A clever new tool for the font-infatuated promises to put guesswork to rest when it comes to typeface inspiration. Billed by WIRED as "the Shazam for fonts," Spector is a simple-to-use device being devleloped by UK designer Fiona O'Leary that can precisely identify fonts with a single click. Spector can also capture colors—identified by both CMYK and RGB values—storing up to 20 inspiring finds at a time, or connecting directly to your computer to apply them to a project in real time.
It's useful for artists compiling the perfect moodboard, but the O'Leary's idea actually grew from a frustration with designing print projects on her computer. "It never looks like it does on screen as it does in the finalised print," she explains to The Creators Project. "You have no idea of scale of the page or typography and colours often visualise differently too. I came up with the idea if you are going to design for print on screen, why not start with print material? And why not make it interactive?"
O'Leary's design takes advantage of recent advancements in machine learning, most recognizable in the psychedelic puppyslugs of Google's Deepdream algorithm. Instead of recognizing and build images of animals, she and interaction designer David van Gemeran taught Spector to see Apercu, Bureau Grot, Canela, Dala Moa, Founders Grotesk, Eames, and GT Walsheim, with more on the way.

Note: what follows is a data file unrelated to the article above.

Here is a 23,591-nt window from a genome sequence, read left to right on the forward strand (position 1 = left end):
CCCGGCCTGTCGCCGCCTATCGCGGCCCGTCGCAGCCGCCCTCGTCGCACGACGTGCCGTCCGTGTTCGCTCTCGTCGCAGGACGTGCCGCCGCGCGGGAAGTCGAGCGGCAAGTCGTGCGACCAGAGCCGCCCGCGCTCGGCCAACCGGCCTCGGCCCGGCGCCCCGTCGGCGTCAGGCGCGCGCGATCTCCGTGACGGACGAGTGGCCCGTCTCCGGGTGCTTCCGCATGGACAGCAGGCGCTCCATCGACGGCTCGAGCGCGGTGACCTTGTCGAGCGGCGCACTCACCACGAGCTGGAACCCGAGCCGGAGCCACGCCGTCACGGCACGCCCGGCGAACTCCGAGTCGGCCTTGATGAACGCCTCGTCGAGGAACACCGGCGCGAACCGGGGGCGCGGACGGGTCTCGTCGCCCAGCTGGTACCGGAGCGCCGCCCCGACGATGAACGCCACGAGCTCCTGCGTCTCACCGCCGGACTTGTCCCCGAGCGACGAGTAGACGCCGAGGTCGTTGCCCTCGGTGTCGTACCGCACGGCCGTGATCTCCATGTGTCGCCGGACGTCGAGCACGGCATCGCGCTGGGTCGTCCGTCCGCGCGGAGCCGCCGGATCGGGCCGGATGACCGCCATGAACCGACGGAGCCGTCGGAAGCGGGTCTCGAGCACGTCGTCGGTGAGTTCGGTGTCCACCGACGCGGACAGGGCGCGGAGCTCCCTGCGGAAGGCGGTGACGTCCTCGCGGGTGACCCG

Spector is still in the early prototype stages, O'Leary admits. It requires sharp, clean source material, which must be 48pt font size or less and captured right-side-up. There are also limitations that may never be surmounted, such as the need for a varied sample of glyphs. "The letter 'O' is usually not very distinctive, but a 'g' or 'G' can possibly pinpoint a font from a single glyph," O'Leary says. She will spend the next two years bringing Spector up to Kickstarter quality, which she hopes to offer for no more than $80. In the meantime, you can pick up Pantone's color identification tool Capsure for a cool $649, and feed hastily-snapped pictures of fonts into Adobe's DeepFont plugin.
While the "Shazam for fonts" name is catchy, O'Leary points out that it's just one of Spector's functions. "Its worth understanding that it doesn't just identify the font, but also tell you all the other details like size, color, kerning, leading and where you can buy it," she says. "I see this tool as more of a way of seeing how to understand typography and making typesetting more transparent by communicating [a font's] invisible factors." While lifting the veil of arcane typographical knowledge for beginners, it also solves O'Leary's original problem: fonts that look different on screen and in print. She envisions the final version including a book of fonts that will link print to digital as demonstrated above, which will "take the guessing game out of typesetting," once and for all.
See more of Fiona O'Leary's design work, including a keyboard that lets you copy and paste to multiple clipboards, on her website.